It took a full ten minutes from first pulling alongside the moat before we were at the front entrance, such is the size of the place. A stone causeway spans the water and leads you to the outer gate, outside which a monkey sat eating an orange. A tourist attempted to take a selfie with the monkey, who bared his teeth and hissed, pushing the bloke away in much the same way a drunken lager lout might push away a rival for a taxi on a saturday night. The panic on the man’s face as the monkey struck was priceless – I wonder whether he’d saved a bob or two on not having his rabies jab, and in that second saw his life flashing before his eyes. After passing through the outer wall the causeway continues to bear you towards the picture-postcard bit of Angkor Wat. Though the years have ebbed away at the symmetry of the temple, it’s still pleasing to the eye to see that everything is set very deliberately – perhaps the Kings of the Khmers suffered a kind of megalomaniac OCD, which could ony be treated by forcing hundreds of thousands of their subjects to build temples in pretty patterns. We were able to go up into the main tower which afforded amazing views over the temple grounds and the dense jungle beyond. From here it was possible to spot the sea of tourists charging towards us like tiny ants below, and we realised that it was probably time to move on. Amazing that these walls saw the vanquishing of the Siamese, the Burmese and the Ancient Vietnamese, but have now been over-run by a far deadlier foe – Chinese tourists brandishing selfie sticks. Of all of the international tourists, the Chinese are the most formidable when it comes to asserting themselves. They arrive in Blitzkrieg busloads, twisting their SLR cameras over your shoulder or through your legs to get the scoop, and then disappear as quickly as they arrived, not to be seen again until you develop your photos and find the backs of their heads on an otherwise perfect picture.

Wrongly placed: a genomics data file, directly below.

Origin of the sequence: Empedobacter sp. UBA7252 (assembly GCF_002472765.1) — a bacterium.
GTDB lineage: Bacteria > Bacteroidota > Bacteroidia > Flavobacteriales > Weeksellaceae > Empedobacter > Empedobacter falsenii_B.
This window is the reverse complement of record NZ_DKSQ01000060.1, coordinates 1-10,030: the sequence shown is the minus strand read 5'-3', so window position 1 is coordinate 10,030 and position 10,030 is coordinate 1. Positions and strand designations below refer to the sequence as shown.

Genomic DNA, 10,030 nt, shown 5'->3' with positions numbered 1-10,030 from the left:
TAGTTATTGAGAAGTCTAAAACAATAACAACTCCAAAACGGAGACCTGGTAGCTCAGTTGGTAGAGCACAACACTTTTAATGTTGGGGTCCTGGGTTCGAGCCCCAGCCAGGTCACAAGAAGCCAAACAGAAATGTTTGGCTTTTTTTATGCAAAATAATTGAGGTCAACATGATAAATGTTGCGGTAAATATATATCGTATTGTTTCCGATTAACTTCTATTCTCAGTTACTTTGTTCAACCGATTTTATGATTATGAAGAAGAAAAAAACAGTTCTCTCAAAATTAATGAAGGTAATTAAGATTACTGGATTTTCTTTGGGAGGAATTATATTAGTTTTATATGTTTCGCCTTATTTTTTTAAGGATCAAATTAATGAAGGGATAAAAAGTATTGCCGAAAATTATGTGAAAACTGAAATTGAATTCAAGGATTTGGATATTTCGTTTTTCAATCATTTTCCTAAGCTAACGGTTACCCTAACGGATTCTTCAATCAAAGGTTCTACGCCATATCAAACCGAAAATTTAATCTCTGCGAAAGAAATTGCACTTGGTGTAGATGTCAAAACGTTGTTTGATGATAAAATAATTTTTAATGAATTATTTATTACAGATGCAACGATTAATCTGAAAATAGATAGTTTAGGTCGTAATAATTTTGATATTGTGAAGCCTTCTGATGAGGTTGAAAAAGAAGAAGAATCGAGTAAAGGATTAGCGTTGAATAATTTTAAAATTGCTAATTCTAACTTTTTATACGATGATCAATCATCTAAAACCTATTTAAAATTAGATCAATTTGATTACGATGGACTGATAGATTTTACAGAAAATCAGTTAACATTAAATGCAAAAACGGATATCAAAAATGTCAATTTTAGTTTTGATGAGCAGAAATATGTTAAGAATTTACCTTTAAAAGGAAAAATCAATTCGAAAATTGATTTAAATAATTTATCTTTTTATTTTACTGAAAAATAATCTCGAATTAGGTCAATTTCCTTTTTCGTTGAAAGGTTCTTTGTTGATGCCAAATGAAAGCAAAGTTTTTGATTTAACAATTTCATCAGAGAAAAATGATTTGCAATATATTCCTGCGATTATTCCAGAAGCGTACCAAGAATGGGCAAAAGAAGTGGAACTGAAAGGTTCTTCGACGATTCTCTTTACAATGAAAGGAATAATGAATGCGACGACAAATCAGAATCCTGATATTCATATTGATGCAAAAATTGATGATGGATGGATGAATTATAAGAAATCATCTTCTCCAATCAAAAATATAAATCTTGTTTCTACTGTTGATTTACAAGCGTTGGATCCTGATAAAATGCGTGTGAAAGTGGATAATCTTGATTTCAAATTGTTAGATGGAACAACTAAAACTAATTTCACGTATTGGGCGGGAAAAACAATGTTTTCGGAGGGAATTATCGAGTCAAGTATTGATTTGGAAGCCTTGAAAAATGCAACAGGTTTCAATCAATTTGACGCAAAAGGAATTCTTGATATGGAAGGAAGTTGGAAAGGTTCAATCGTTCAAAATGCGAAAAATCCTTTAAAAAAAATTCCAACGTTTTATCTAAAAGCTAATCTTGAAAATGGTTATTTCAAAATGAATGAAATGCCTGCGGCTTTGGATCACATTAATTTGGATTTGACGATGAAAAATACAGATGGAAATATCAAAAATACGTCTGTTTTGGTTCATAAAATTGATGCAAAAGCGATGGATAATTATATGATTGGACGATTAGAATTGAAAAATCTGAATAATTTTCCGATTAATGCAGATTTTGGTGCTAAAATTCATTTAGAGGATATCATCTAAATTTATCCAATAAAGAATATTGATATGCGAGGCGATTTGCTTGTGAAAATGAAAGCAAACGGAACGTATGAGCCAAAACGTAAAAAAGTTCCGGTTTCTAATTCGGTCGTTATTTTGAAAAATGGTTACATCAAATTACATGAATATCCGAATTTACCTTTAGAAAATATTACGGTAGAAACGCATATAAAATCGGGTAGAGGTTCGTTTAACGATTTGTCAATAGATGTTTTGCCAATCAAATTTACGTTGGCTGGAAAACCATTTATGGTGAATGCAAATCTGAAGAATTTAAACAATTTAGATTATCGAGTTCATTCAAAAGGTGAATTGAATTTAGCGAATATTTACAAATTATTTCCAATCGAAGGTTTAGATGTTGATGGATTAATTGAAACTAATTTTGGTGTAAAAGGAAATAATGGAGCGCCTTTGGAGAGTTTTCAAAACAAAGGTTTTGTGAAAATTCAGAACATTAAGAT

Angkor Wat is undoubtedly an amazing experience and doesn’t look like ever being challenged as the largest religious building in the world. It is widely regarded as a “Wonder” of the world but I’d argue that it’s not Angkor Wat on it’s own, but the whole historical park that’s worthy of being called a wonder. For Hollie and me, it was the second temple that we visited that impressed us the most. Ta Prohm might have been like any other of the dozens of temples scattered around if it weren’t for the vegatative onslaught of the jungle, which has claimed the temple as it’s own and turned the whole place into a scene from “Day of the Triffids”. Over the course of a millenium huge trees have stretched out their tentacle-like routes around the masonry, first wrapping themselves around the arches of doors, then constricting them like a python would it’s prey. In some parts it seems that flower power has caused bits of the temple to collapse entirely, and other bits are propped up by wooden beams. Ta Prohm was used as a setting in the movie Tomb Raider, and it’s easy to see why – why spend billions of pounds on sets and special effects when you can have something that’s stranger than fiction?